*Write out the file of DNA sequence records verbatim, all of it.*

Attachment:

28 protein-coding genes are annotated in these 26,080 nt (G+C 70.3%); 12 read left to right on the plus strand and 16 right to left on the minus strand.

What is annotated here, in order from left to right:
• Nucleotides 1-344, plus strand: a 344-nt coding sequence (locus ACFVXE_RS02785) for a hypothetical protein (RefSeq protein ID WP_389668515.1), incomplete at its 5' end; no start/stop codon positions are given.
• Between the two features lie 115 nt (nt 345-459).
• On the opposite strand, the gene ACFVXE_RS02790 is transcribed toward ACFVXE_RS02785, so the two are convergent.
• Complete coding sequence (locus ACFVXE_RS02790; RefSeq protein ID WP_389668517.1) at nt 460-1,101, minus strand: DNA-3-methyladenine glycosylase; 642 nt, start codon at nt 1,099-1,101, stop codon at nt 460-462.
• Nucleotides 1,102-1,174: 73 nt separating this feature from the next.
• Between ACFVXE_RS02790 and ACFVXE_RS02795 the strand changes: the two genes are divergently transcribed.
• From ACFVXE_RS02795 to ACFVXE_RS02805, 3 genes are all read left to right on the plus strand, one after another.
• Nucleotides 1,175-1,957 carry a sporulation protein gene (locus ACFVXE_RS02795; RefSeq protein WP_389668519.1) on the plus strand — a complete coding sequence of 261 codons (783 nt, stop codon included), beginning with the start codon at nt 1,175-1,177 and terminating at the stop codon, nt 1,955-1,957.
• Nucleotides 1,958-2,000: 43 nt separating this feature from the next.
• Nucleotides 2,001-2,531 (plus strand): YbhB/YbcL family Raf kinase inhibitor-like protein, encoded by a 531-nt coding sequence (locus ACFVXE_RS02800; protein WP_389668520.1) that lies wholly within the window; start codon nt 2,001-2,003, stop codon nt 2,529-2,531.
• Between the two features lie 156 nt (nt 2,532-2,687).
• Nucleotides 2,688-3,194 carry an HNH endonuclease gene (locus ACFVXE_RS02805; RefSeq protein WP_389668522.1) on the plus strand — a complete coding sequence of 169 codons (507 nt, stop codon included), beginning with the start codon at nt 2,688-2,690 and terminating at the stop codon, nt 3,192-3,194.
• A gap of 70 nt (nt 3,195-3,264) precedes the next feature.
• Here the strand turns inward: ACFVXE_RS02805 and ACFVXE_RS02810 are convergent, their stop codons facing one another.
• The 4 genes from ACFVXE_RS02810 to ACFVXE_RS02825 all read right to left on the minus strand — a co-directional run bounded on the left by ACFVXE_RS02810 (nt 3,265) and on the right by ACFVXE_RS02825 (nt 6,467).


28 protein-coding genes are annotated in these 26,080 nt (G+C 70.3%); 12 read left to right on the plus strand and 16 right to left on the minus strand.

What is annotated here, in order from left to right:
• Nucleotides 1-344, plus strand: a 344-nt coding sequence (locus ACFVXE_RS02785) for a hypothetical protein (RefSeq protein ID WP_389668515.1), incomplete at its 5' end; no start/stop codon positions are given.
• Between the two features lie 115 nt (nt 345-459).
• On the opposite strand, the gene ACFVXE_RS02790 is transcribed toward ACFVXE_RS02785, so the two are convergent.
• Complete coding sequence (locus ACFVXE_RS02790; RefSeq protein ID WP_389668517.1) at nt 460-1,101, minus strand: DNA-3-methyladenine glycosylase; 642 nt, start codon at nt 1,099-1,101, stop codon at nt 460-462.
• Nucleotides 1,102-1,174: 73 nt separating this feature from the next.
• Between ACFVXE_RS02790 and ACFVXE_RS02795 the strand changes: the two genes are divergently transcribed.
• From ACFVXE_RS02795 to ACFVXE_RS02805, 3 genes are all read left to right on the plus strand, one after another.
• Nucleotides 1,175-1,957 carry a sporulation protein gene (locus ACFVXE_RS02795; RefSeq protein WP_389668519.1) on the plus strand — a complete coding sequence of 261 codons (783 nt, stop codon included), beginning with the start codon at nt 1,175-1,177 and terminating at the stop codon, nt 1,955-1,957.
• Nucleotides 1,958-2,000: 43 nt separating this feature from the next.
• Nucleotides 2,001-2,531 (plus strand): YbhB/YbcL family Raf kinase inhibitor-like protein, encoded by a 531-nt coding sequence (locus ACFVXE_RS02800; protein WP_389668520.1) that lies wholly within the window; start codon nt 2,001-2,003, stop codon nt 2,529-2,531.
• Between the two features lie 156 nt (nt 2,532-2,687).
• Nucleotides 2,688-3,194 carry an HNH endonuclease gene (locus ACFVXE_RS02805; RefSeq protein WP_389668522.1) on the plus strand — a complete coding sequence of 169 codons (507 nt, stop codon included), beginning with the start codon at nt 2,688-2,690 and terminating at the stop codon, nt 3,192-3,194.
• A gap of 70 nt (nt 3,195-3,264) precedes the next feature.
• Here the strand turns inward: ACFVXE_RS02805 and ACFVXE_RS02810 are convergent, their stop codons facing one another.
• The 4 genes from ACFVXE_RS02810 to ACFVXE_RS02825 all read right to left on the minus strand — a co-directional run bounded on the left by ACFVXE_RS02810 (nt 3,265) and on the right by ACFVXE_RS02825 (nt 6,467).